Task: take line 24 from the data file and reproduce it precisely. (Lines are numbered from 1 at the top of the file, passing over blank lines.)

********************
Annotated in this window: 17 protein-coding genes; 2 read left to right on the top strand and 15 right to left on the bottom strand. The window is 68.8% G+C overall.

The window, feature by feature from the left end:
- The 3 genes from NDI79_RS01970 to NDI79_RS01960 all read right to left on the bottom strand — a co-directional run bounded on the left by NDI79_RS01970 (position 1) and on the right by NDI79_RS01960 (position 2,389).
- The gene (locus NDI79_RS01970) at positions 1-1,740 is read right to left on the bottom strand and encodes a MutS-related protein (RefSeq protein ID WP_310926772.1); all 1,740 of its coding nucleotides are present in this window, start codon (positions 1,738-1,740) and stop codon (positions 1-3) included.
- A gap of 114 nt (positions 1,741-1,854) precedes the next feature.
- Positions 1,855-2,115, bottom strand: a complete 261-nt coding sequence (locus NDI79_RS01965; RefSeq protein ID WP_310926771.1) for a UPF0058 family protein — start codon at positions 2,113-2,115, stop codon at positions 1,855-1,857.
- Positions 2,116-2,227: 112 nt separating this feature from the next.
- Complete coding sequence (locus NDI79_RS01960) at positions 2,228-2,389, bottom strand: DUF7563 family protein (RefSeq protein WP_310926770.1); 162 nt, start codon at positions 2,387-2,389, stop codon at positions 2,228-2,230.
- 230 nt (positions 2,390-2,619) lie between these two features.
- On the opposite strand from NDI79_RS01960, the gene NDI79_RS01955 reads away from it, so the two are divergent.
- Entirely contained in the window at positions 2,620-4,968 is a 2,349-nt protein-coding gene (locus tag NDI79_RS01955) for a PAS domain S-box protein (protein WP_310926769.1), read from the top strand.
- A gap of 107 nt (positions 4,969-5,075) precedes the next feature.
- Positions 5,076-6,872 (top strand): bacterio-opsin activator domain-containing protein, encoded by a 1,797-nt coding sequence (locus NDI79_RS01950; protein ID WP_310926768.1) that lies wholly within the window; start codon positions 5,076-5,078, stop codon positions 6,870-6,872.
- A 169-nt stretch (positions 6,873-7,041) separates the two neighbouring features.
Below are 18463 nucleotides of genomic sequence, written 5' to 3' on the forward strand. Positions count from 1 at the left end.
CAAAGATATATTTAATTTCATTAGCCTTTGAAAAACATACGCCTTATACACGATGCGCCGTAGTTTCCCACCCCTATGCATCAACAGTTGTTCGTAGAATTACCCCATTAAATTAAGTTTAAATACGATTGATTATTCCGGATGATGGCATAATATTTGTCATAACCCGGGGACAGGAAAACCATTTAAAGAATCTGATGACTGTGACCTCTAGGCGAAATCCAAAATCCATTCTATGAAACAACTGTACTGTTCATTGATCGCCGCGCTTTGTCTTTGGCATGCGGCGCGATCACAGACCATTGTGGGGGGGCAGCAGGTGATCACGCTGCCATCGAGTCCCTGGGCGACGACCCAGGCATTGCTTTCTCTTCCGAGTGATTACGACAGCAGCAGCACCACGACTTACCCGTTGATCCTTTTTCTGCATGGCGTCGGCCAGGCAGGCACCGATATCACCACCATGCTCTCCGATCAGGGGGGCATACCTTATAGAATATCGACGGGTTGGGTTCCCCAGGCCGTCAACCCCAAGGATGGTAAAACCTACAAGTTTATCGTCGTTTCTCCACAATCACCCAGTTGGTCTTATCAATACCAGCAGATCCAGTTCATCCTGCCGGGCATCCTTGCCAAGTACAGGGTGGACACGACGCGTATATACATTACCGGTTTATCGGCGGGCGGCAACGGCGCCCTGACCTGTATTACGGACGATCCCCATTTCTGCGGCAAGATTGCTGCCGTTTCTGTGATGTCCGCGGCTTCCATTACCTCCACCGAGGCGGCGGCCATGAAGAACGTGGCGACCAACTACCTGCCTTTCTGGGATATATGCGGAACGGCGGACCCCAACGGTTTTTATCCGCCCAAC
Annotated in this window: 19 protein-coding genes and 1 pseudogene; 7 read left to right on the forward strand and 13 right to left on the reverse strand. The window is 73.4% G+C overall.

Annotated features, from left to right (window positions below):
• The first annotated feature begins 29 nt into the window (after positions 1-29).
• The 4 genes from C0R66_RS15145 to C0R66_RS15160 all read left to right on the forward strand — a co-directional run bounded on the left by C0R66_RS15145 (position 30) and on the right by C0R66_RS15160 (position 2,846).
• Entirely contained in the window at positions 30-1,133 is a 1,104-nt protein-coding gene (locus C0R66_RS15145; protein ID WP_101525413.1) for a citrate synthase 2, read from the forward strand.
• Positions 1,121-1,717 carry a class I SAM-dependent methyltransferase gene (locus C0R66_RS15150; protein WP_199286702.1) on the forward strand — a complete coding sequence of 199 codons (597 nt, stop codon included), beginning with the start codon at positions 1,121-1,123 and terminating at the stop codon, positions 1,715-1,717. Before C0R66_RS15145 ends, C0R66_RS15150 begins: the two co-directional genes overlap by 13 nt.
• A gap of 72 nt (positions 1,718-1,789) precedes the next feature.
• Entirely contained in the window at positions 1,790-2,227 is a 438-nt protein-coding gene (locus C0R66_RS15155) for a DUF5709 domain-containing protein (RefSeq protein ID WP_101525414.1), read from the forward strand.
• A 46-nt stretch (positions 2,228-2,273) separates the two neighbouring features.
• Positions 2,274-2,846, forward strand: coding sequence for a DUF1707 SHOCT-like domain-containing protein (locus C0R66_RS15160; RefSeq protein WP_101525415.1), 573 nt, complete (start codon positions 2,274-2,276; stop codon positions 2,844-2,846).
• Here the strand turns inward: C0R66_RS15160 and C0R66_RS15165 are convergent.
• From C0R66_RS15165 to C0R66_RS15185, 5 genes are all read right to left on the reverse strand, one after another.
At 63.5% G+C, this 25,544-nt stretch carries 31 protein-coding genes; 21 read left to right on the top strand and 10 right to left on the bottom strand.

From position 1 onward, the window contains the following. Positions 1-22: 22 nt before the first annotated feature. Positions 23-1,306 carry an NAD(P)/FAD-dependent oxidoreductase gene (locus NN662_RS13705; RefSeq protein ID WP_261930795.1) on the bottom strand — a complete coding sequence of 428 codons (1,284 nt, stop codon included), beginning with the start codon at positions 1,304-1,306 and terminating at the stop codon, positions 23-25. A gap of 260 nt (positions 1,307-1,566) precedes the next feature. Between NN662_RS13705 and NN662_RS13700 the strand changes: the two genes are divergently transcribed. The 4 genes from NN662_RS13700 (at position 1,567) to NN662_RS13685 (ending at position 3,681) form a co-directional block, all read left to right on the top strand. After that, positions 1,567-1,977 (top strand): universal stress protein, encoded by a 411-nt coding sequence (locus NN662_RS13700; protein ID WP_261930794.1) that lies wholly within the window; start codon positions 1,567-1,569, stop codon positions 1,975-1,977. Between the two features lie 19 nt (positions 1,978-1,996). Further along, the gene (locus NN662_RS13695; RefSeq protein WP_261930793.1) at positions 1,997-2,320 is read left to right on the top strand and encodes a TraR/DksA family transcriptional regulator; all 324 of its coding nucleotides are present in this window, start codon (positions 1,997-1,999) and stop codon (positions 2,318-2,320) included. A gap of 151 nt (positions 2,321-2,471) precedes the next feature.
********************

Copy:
• Entirely contained in the window at positions 1,790-2,227 is a 438-nt protein-coding gene (locus C0R66_RS15155) for a DUF5709 domain-containing protein (RefSeq protein ID WP_101525414.1), read from the forward strand.